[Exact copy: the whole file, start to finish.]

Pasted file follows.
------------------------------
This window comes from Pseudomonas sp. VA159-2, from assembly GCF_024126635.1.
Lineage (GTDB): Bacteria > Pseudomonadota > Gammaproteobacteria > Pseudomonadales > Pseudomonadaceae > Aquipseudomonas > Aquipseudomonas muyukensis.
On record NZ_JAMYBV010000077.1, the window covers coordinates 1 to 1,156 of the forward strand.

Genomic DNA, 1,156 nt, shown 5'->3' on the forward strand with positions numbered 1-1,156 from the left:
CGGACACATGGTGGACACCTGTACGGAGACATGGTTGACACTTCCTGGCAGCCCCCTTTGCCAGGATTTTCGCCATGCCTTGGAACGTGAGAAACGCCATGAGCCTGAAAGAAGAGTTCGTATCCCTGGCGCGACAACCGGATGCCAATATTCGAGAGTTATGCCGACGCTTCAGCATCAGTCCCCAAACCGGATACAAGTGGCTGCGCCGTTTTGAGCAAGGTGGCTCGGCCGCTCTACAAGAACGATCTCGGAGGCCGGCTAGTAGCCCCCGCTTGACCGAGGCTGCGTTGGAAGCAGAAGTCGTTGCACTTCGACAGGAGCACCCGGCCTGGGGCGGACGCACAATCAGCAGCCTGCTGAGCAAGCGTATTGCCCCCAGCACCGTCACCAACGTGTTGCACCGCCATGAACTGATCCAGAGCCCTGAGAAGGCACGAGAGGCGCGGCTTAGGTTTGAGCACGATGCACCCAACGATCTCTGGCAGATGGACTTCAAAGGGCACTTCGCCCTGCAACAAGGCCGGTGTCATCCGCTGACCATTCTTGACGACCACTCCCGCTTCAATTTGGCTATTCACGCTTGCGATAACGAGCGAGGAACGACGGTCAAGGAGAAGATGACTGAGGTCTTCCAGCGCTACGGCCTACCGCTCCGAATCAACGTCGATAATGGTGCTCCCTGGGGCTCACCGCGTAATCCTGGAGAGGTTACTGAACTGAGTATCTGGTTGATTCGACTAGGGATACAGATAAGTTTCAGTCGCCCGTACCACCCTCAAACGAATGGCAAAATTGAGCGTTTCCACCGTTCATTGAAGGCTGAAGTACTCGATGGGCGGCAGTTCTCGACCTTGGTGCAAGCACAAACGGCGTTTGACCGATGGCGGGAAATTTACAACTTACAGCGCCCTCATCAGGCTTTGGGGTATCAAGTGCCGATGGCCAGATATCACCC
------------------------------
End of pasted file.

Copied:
This window comes from Pseudomonas sp. VA159-2, from assembly GCF_024126635.1.
Lineage (GTDB): Bacteria > Pseudomonadota > Gammaproteobacteria > Pseudomonadales > Pseudomonadaceae > Aquipseudomonas > Aquipseudomonas muyukensis.
On record NZ_JAMYBV010000077.1, the window covers coordinates 1 to 1,156 of the forward strand.

Genomic DNA, 1,156 nt, shown 5'->3' on the forward strand with positions numbered 1-1,156 from the left:
CGGACACATGGTGGACACCTGTACGGAGACATGGTTGACACTTCCTGGCAGCCCCCTTTGCCAGGATTTTCGCCATGCCTTGGAACGTGAGAAACGCCATGAGCCTGAAAGAAGAGTTCGTATCCCTGGCGCGACAACCGGATGCCAATATTCGAGAGTTATGCCGACGCTTCAGCATCAGTCCCCAAACCGGATACAAGTGGCTGCGCCGTTTTGAGCAAGGTGGCTCGGCCGCTCTACAAGAACGATCTCGGAGGCCGGCTAGTAGCCCCCGCTTGACCGAGGCTGCGTTGGAAGCAGAAGTCGTTGCACTTCGACAGGAGCACCCGGCCTGGGGCGGACGCACAATCAGCAGCCTGCTGAGCAAGCGTATTGCCCCCAGCACCGTCACCAACGTGTTGCACCGCCATGAACTGATCCAGAGCCCTGAGAAGGCACGAGAGGCGCGGCTTAGGTTTGAGCACGATGCACCCAACGATCTCTGGCAGATGGACTTCAAAGGGCACTTCGCCCTGCAACAAGGCCGGTGTCATCCGCTGACCATTCTTGACGACCACTCCCGCTTCAATTTGGCTATTCACGCTTGCGATAACGAGCGAGGAACGACGGTCAAGGAGAAGATGACTGAGGTCTTCCAGCGCTACGGCCTACCGCTCCGAATCAACGTCGATAATGGTGCTCCCTGGGGCTCACCGCGTAATCCTGGAGAGGTTACTGAACTGAGTATCTGGTTGATTCGACTAGGGATACAGATAAGTTTCAGTCGCCCGTACCACCCTCAAACGAATGGCAAAATTGAGCGTTTCCACCGTTCATTGAAGGCTGAAGTACTCGATGGGCGGCAGTTCTCGACCTTGGTGCAAGCACAAACGGCGTTTGACCGATGGCGGGAAATTTACAACTTACAGCGCCCTCATCAGGCTTTGGGGTATCAAGTGCCGATGGCCAGATATCACCC